L wrote: “I look towards a time when none shall have peace, when all feel insecure, and can look only to the Party, manifestly whimsical, for any reward and any punishment, without any reason to expect justice. For there and there only authority will reside, and it will be total and incomprehensible. No aspect of their lives will be too big or too small for the Party to deal with. It will reach into the heart and mind of every man, and his person, his life, will belong not to him but to the Party. The Party will hold the monopoly of life and death. Whatever anyone has will be dispensed to him by the Party, whether it is a material thing, like food and drink, or dignity, self-respect, his mate, the company of his own children. And there will be no escape. For the power of the Party must be planetary. That is why there can be no refuge for individualism; why anyone who expresses thoughts the Party has not allowed him, or who even thinks them to himself, must be stopped.”
L wrote: “You and I know perfectly well that a redistribution of wealth does not make everybody wealthy. In fact, it makes everybody poor.”
4. Social justice:
Increasingly it was the case that the victims of crime were less the object of concern than were the criminals who were excused on the grounds that they were the “real victims” of something called “social injustice”. Tax-payers’ money was spent lavishly on providing them with “therapy”, shelter, comfort, and rehabilitation.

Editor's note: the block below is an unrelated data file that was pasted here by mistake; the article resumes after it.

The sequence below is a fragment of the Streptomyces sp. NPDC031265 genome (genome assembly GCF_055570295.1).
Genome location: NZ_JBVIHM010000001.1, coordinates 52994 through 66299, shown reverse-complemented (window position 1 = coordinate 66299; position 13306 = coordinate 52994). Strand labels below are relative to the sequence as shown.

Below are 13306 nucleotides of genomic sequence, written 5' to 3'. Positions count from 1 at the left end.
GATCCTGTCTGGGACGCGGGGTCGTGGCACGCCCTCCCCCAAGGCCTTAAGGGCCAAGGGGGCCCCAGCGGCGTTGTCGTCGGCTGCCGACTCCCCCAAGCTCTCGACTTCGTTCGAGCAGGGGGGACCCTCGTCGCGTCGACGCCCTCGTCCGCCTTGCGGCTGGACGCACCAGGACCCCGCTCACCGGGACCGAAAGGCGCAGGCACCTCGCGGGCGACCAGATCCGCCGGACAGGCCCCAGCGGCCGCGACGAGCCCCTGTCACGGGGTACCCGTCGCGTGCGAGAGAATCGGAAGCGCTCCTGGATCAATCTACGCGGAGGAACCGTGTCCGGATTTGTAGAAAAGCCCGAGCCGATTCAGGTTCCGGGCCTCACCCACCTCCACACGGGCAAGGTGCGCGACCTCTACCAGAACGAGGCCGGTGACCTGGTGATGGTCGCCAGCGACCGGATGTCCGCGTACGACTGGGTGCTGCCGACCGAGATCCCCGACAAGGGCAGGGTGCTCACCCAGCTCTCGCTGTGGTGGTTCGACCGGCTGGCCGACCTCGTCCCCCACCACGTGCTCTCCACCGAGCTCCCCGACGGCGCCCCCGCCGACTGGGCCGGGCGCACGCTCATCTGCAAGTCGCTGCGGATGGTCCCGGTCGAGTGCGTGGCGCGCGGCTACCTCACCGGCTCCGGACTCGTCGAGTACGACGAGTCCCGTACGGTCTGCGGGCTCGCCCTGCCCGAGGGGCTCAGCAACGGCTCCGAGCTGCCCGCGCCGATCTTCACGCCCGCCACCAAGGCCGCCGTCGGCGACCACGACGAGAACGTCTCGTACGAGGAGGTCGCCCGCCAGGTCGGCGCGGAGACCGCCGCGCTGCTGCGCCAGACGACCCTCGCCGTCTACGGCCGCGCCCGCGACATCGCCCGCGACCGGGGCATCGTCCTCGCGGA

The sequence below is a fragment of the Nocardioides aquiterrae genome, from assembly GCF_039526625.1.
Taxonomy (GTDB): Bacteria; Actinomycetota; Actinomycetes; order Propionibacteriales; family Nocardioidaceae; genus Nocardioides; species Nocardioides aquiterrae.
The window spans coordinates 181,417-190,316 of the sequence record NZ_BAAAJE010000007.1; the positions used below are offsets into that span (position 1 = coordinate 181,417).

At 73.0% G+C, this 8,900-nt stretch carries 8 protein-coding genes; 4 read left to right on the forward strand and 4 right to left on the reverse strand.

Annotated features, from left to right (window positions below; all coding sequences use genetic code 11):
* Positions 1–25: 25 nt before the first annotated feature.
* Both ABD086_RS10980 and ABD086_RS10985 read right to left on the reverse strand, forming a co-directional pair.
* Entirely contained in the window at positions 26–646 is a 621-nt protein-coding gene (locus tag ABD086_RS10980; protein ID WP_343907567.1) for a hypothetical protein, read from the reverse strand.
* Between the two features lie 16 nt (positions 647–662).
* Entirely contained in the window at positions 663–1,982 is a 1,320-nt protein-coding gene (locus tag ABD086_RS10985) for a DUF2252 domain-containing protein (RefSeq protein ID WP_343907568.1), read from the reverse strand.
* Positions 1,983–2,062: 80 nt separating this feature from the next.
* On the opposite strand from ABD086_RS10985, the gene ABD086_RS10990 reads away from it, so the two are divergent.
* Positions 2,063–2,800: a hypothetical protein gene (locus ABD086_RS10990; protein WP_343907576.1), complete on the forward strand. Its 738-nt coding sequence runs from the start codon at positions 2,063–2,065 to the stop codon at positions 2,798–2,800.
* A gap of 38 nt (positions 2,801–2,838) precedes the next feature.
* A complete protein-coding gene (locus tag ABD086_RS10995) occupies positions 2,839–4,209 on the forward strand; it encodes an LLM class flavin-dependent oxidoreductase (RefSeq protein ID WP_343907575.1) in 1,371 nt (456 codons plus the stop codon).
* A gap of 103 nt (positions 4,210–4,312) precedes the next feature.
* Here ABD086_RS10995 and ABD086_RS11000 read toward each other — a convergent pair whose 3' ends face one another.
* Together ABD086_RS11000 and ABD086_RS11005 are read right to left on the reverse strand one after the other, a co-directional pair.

5. Central planning:
The oligarchs occupied themselves with the laborious business of trying “to plan society”. Laws, rules and regulations proliferated, all emanating from the Council of Ministers. Local government was “suspended” when the Council took its “emergency powers”. Administrators were appointed in their stead: Party officials with unlimited powers over persons and property in their districts.
“It is in our interest to boost inflation … the unions which have power in the state-monopolized vital services – electricity and gas, mining, transport, shipping, the health service – must use it to keep public expenditure high. Easy enough, since members are unlikely to object to using their collective power to get wages as high as the union can squeeze out of the government for them … The more public money paid out to failing industries the better for us … High unemployment is in our long-term interest, but it is not to our short-term advantage. … Workers are less likely to strike, bring private firms to bankruptcy and generally disrupt the economy if they have real reason to fear the loss of jobs through employment reduction or closure of a business. … There is also the extreme danger that they will start selling their services privately for payment they do not declare – in other words the free ‘black’ economy might gain in strength, and far too many rediscover the personal advantages of self-employment.”